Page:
Chairpersons: Gheorghe Dan (Bucharest, RO), Antoni Martinez-Rubio (Barcelona, ES), Roberto Corti (Zurich, CH)

14.20 – 14.35
Rivaroxaban; from research to medicine

Elisabeth Perzborn (Wuppertal, DE)

Description

Rivaroxaban; from research to medicine

Elisabeth Perzborn (Wuppertal, DE)


Heparins and VKA have been the mainstay of anticoagulant therapy for more than 60 years. These traditional anticoagulant agents, affecting multiple coagulation factors, are associated with several limitations. These shortcomings have spurred the search for oral small-molecule inhibitors that specifically target directly a single coagulation factor, such as factor Xa (FXa) or thrombin resulting in a dramatic change of the landscape of anticoagulation by NOAKs (non-vitamin K-antagonistic oral anticoagulants). The direct thrombin inhibitor dabigatran (Pradaxa®) and the direct Factor Xa (FXa) inhibitors, rivaroxaban (Xarelto®), apixaban (Eliquis®) and edoxaban (Lixiana®, Savaysa®) are the first alternative to VKA for oral anticoagulation. Rivaroxaban was the first oral FXa inhibitor licensed for VTE prevention and treatment.

This overview summarizes the history of rivaroxaban focusing on the rational of the preclinical FXa program, compound finding and chemical optimization program, show the way how we succeed in the synthesis of rivaroxaban and give a brief overview of the pharmacological profile of rivaroxaban.

The serine protease FXa was selected as target as it is known to be the primary site of amplification in the coagulation process i.e. one molecule of FXa produced about 1000 molecules of thrombin. When we initiated the FXa program in 1998, no orally active FXa inhibitors with sufficient antithrombotic activity were known. All known potent inhibitors contained highly basic, positively charged residues, such as amidines, which act as mimics for an arginine present in prothrombin, the natural substrate of FXa. However, strongly basic residues contribute to poor oral absorption.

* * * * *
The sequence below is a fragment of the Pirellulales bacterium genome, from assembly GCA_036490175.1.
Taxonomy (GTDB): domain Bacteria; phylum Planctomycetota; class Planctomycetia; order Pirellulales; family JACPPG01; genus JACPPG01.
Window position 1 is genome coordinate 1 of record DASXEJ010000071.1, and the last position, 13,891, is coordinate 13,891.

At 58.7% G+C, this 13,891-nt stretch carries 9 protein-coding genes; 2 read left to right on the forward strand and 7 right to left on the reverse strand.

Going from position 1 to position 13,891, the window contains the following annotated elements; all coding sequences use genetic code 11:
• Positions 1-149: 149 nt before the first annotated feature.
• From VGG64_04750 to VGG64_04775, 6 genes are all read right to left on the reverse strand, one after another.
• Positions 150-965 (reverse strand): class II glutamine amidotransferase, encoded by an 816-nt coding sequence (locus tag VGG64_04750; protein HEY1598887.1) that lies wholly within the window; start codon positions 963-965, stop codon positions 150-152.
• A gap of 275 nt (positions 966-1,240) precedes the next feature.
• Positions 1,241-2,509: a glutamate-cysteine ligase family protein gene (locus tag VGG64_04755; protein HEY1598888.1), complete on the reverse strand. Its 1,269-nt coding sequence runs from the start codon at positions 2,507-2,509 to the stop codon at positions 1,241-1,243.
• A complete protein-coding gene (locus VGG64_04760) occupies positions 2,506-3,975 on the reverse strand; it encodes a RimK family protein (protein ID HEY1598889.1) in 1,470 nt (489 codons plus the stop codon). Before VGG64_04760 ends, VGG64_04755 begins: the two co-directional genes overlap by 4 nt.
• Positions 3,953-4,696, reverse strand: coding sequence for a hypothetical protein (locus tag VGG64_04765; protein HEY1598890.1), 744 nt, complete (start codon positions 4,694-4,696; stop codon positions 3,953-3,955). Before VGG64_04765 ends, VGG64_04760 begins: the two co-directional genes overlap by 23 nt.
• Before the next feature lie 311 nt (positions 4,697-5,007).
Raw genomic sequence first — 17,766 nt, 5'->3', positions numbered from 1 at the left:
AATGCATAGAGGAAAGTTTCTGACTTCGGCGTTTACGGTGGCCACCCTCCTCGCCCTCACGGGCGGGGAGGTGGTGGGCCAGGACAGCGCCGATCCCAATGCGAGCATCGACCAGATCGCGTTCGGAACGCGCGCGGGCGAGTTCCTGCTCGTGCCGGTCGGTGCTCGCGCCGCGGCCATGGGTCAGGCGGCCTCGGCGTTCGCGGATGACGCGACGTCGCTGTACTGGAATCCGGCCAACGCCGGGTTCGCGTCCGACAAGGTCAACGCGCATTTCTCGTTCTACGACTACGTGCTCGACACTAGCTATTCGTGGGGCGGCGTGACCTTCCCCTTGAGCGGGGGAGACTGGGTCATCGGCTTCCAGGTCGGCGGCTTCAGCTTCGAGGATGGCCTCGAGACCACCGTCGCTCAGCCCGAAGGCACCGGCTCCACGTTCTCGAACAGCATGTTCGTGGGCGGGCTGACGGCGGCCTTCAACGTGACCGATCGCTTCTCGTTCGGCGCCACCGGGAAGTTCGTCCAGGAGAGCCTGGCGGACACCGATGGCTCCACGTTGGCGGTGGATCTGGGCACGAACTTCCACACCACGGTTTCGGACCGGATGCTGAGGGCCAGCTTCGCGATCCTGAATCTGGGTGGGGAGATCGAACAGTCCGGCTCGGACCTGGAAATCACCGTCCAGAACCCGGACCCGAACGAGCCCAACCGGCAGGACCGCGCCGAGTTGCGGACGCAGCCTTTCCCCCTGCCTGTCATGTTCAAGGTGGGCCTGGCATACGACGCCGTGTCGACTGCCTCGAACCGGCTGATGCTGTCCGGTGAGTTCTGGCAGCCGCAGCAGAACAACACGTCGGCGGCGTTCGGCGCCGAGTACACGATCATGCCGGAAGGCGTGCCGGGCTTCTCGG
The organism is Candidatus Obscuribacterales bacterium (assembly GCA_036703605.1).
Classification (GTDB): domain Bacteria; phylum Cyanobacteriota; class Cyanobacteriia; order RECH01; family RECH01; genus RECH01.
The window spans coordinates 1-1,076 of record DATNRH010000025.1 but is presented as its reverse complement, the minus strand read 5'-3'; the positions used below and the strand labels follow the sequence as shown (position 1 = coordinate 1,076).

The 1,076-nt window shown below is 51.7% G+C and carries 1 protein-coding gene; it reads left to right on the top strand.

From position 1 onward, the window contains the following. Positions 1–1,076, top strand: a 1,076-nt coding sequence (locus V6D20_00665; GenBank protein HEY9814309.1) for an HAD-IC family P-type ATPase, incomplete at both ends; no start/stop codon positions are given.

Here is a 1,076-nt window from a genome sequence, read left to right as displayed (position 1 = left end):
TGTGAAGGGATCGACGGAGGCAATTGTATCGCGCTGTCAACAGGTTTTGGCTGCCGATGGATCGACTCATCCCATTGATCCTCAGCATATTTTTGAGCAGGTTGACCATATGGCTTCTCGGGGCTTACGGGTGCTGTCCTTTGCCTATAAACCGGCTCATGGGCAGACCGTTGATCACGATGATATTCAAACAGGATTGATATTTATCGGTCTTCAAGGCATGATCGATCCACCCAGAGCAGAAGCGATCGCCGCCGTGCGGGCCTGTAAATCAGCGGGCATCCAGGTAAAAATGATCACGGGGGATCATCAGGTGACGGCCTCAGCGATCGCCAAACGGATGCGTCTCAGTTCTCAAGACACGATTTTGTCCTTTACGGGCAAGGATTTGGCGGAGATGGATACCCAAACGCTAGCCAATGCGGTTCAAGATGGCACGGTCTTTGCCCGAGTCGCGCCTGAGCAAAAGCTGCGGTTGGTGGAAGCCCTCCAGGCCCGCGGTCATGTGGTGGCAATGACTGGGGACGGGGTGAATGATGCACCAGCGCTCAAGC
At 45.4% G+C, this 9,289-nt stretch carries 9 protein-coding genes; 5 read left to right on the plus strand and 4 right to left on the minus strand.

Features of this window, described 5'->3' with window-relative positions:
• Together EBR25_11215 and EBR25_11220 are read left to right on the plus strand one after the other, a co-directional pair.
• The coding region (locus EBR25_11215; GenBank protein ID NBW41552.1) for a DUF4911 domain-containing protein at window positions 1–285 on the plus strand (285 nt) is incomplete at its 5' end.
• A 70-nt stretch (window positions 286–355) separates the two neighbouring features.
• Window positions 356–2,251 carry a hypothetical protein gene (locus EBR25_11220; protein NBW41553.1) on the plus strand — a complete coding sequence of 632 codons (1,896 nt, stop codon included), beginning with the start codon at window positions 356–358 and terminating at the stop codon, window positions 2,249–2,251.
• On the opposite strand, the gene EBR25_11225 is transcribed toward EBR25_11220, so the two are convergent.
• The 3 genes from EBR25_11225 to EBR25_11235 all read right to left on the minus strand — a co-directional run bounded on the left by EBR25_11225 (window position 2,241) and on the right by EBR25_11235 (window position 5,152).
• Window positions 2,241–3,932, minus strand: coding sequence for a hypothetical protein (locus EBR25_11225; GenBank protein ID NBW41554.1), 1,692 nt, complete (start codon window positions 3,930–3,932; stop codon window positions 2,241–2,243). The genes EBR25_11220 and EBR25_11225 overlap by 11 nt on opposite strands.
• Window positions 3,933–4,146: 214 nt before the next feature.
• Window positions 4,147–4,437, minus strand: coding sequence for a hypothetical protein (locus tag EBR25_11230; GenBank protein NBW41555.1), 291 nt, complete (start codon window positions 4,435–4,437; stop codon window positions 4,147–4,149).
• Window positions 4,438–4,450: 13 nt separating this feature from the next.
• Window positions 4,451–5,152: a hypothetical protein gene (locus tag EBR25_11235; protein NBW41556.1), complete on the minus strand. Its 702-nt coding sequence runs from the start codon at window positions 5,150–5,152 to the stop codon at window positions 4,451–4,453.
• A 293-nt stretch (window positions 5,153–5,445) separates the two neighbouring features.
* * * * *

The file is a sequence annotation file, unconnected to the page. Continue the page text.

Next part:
High-throughput screening of approximately 200,000compounds revealed several hits that selectively inhibited the cleavage of a chromogenic substrate by human FXa [1].

The chemical optimization started with the most potent hit. However, we could not achieve the target pharmacokinetic profile, as compounds with high potency showed generally low bioavailability. But we learned that the non-basic chlorothiophene moiety was essential for potent FXa inhibition. When re-evaluating the HTS hits by similarity considerations, we identified oxazolidinone derivatives containing a thiophene moiety as weak FXa inhibitors with good oral bioavailability. Applying our experience we introduced the chlorothiophene moiety resulting in a lead compound with more than 200-fold improved potency and high oral bioavailability and which did not comprise a basic group. This significant breakthrough led to the synthesis of rivaroxaban in 2000.

The mode of action of rivaroxaban is the direct, selective and competitive inhibition of human FXa [2]. In various well-established preclinical animal models of venous and arterial thrombosis, rivaroxaban showed dose dependent antithrombotic activity. Rivaroxaban has shown predictable pharmacokinetics and pharmacodynamics across a wide range of doses in healthy individuals [3].